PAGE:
Deadpool #15 Review

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Writer: Skottie Young // Artist: Nic Klein // MARVEL

Decked For Daisies

Introduced as the “Bachelor of Death”, this is probably one of the funniest openings the series has had in a while. Readers are introduced to a parody of a certain reality show, where Wade has a final rose to give out to his enemies. Deadpool is in a room, surrounded by people who would love to act on the deep grudges they hold against him. (Understandably so, because Mercenary work does not necessarily breed allies). The framing device was an interesting way to peer into Wade’s mind and his relationships with the past.

Let’s think about this: he unintentionally became the villain by planting the seed of someone’s hate and disrupting their childhood. Then he figures out that his “good ol’ pal” Weasel actually trained this person to get revenge. It’s almost heartbreaking when you think about “who is left”. Who remains that Wade can trust anymore? Has he caused so much pain that he is irredeemable? Deadpool #14 is a great issue to develop the reader’s empathy towards Wade. The series as a whole is filled with so many quips and surprises I can’t wait to see what other problems our Merc will run into next.

 

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Kill The Waterworks

This issue really opens up Deadpool’s heart and mind when it comes to decision-making. I admired what the Young-Klein team did to highlight Deadpool as not only the “Merc with a Mouth” but a beloved Anti-Hero. Though I was impressed by the storytelling this issue, the art this time around drew a slight cringe from me. The visual choices left me a bit disappointed because the usage of shapes and color choices often felt blocky. These were missed opportunities where I felt like the art could have emphasized the comedy aspects. If Wade’s body language had been more visceral in color and construction to pop off the page, it would have done a great deal to draw me in.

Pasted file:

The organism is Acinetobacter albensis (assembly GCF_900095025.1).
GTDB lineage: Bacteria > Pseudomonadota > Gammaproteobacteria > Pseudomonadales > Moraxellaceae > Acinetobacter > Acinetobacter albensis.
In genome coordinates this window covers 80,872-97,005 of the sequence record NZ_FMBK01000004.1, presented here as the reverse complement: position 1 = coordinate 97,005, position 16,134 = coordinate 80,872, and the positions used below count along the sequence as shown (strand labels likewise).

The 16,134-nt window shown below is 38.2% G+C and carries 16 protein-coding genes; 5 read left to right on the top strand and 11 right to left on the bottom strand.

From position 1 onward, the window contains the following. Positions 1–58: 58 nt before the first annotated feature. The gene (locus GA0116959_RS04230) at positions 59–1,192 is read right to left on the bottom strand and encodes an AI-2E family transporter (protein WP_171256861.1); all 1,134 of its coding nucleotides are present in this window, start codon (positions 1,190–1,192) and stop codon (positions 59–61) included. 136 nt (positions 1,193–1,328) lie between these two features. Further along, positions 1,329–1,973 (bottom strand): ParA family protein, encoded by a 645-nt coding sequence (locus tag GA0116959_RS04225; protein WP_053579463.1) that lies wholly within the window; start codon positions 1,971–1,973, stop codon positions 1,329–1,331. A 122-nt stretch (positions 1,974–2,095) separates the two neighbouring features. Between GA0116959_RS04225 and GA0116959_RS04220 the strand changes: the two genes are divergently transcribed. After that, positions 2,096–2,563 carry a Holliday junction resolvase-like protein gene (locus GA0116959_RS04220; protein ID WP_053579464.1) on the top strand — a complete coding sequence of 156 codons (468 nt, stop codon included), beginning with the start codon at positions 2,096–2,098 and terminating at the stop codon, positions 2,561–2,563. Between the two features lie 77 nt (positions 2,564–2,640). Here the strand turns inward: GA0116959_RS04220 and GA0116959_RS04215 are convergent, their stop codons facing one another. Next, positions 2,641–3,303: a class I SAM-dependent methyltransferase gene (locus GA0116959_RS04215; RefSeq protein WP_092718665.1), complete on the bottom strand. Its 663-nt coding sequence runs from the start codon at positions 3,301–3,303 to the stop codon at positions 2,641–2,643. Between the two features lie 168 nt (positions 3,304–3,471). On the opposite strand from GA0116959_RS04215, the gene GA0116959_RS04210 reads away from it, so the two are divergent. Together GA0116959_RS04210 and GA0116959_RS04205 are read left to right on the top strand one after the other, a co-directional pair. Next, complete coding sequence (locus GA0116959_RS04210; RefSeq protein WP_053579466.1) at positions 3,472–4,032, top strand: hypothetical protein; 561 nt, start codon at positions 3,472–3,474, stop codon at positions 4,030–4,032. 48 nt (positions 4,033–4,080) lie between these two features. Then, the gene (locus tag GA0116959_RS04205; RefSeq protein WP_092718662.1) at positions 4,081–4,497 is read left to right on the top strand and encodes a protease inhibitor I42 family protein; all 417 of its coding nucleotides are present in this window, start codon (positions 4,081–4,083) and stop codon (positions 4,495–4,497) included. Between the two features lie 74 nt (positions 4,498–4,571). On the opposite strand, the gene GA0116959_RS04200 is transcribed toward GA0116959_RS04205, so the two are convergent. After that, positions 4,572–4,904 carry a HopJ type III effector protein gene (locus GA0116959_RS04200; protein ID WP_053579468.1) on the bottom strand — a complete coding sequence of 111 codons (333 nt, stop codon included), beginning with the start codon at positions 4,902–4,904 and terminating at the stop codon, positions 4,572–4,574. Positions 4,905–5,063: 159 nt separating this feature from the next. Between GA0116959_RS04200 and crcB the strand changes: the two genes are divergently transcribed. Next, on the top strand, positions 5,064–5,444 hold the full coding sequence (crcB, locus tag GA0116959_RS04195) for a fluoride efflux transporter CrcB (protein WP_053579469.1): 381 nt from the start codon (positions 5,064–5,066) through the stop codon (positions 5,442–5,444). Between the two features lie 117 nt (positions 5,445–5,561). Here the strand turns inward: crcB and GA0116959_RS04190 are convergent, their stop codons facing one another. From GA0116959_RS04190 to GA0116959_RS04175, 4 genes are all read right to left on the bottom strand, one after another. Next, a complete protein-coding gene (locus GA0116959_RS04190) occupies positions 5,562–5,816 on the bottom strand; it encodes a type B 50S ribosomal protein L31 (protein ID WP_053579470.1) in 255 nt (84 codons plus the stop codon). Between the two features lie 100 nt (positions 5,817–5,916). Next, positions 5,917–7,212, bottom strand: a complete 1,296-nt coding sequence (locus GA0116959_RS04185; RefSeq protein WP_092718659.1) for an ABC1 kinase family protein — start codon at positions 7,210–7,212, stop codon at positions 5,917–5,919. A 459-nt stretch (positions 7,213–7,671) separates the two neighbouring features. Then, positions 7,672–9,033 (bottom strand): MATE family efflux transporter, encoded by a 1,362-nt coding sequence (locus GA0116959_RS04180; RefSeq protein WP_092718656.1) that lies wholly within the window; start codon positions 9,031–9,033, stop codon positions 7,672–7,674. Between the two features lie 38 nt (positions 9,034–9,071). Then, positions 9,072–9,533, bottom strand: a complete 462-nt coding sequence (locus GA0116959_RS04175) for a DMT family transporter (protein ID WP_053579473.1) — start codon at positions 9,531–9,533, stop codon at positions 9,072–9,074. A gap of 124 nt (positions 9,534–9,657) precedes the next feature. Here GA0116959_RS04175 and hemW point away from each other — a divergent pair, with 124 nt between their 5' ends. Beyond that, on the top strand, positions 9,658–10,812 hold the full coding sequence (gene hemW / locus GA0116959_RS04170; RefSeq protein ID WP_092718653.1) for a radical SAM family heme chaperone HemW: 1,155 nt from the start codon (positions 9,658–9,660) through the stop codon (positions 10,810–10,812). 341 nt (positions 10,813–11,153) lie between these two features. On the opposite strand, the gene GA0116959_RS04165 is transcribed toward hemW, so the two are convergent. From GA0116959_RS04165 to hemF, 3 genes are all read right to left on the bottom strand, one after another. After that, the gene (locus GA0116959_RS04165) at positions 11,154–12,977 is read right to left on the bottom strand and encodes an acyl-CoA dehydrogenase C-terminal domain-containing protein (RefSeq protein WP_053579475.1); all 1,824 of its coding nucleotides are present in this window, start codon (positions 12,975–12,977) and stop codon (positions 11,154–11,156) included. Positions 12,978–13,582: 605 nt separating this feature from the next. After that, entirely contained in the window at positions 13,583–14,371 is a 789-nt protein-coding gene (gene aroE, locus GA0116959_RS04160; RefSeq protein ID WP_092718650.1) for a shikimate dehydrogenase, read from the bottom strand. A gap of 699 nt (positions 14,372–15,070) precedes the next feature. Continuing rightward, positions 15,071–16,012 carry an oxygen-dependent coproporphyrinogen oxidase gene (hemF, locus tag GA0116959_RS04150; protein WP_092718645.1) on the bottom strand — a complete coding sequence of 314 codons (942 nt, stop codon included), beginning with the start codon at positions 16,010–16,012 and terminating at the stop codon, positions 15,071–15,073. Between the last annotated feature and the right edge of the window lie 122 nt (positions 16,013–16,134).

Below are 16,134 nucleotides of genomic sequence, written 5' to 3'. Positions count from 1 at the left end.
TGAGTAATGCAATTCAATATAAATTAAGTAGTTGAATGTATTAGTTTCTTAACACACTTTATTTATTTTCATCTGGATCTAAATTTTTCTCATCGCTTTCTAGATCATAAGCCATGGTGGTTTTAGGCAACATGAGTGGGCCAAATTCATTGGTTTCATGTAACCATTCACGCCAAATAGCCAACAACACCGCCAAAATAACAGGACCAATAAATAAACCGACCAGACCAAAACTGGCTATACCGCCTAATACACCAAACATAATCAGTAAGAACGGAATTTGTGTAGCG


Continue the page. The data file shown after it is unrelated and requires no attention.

What I hope to see for future Deadpool comics is the celebration of that specific Wade Wilson ‘randomness that actually makes sense’. There were some times while reading the series where I felt completely confused as to how the narrative arrived at where it did.

 

Granted that Wade is the king of random, but here the gags felt like they went for shock value. A situation can go left without it feeling unintentional, and I’m anticipating what the next team cooks up.

8.8 Bloody Flower Knives out of 10

Reading Deadpool #14? Find BNP’s other reviews of the series here.

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  • Khadjiah Johnson is a Caribbean-American writer and humor advocate who uses poetry and comedy as a leverage to empathize and uplift. Her work has taken her to Madison Square Garden, Lincoln Center, Apollo Theater, BET, Off-Broadway and many more! She hopes to use her talents to sway her way into the writers room for a Late Night Comedy Show.

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